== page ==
Sunday Night Odds and Ends

A few things online that caught my attention this week:

David Swartz reviews Molly Worthen, Apostles of Reason: The Crisis of Authority in American Evangelicalism.

Jan Gardner reviews Michael Greenburg, The Court Martial of Paul Revere: A Son of Liberty and America’s Forgotten Military Disaster.

George Whitefield and slavery

Digital religion

David Levering Lewis reviews Jason Sokol, All Eyes Are Upon US: Race and Politics From Boston to Brooklyn.  Kate Tuttle reviews it here.  Eric Arnesen reviews it here.

The $1000 job interview

Larry Cebula on Tom Hanks’s forthcoming Lewis and Clark miniseries

Paul Harvey reviews Ed Baptist, The Half Has Never Been Told: Slavery and the Making of American Capitalism

Religious history at the American Historical Association

Sean Wilentz weighs-in on The New Republic

Culture in a digital age

Daniel Walker Howe reviews Sven Beckert, Empire of Cotton: A Global History

Louis Menand on the purpose of college

Is Ellis Island to blame for your family’s name change?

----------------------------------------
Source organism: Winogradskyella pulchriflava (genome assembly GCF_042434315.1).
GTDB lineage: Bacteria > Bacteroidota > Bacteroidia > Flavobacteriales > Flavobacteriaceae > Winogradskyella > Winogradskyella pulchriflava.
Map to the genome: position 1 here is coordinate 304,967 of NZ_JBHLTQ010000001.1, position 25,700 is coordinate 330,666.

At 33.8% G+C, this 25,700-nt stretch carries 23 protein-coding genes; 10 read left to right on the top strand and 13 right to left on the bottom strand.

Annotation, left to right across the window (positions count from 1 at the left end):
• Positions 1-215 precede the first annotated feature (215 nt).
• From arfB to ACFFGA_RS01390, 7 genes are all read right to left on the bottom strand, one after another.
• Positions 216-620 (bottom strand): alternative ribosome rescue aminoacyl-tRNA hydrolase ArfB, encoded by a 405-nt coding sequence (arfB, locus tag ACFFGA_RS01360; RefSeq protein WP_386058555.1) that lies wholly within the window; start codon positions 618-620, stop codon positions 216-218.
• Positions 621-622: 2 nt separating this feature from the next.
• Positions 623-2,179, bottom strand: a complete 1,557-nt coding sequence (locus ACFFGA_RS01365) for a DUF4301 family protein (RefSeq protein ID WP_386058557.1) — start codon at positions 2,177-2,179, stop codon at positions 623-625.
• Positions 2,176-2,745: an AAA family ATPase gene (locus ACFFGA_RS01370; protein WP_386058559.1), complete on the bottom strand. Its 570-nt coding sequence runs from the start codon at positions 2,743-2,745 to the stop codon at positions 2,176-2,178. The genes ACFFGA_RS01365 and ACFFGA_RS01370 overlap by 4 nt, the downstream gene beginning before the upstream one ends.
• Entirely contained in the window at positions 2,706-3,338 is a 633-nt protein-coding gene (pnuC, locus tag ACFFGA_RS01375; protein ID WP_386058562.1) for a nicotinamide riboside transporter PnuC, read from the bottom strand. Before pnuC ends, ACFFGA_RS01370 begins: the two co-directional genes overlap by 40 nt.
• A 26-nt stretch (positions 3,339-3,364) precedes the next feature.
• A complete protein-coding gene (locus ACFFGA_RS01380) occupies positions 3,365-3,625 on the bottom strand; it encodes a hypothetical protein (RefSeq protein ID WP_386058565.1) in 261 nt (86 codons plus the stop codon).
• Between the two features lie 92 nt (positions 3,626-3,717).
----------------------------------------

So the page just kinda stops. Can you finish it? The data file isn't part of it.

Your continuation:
The black minister who took Jefferson Davis’s Senate seat.

Mark Noll reviews Matthew Kadane, The Watchful Clothier: The Life of an Eighteenth-Century Protestant Capitalist.

Allen Guelzo reviews David Brion Davis, The Problem of Slavery in the Age of Emancipation

Selma vs. History

One thought on “Sunday Night Odds and Ends

  1. From the Louis Menand column on college: “Independence of mind is tolerated in college, and even honored,”

    On what planet does this guy live?

    If there's one thing I read about large numbers of colleges/universities these days, independence of mind is anything but tolerated. After all, these are the folks who create “speech codes” and “free speech zones” to protect the delicate egos and sensibilities of poor little college students. After all, we can't have them exposed to ideas that might “offend” them, can we?

    Then we have universities like Vanderbilt here in Tennessee who have decided, in all their glorious Ivory-towered idiocy, that it is intolerable “discrimination” to require that the leaders of religious student organizations require their leaders to affirm the statements of faith of those organizations.

    I'd like to believe college is such a noble endeavor….debating ideas, tolerating ones with which one disagrees. Sounds good in theory, but I doubt it plays out so regularly in the real world.


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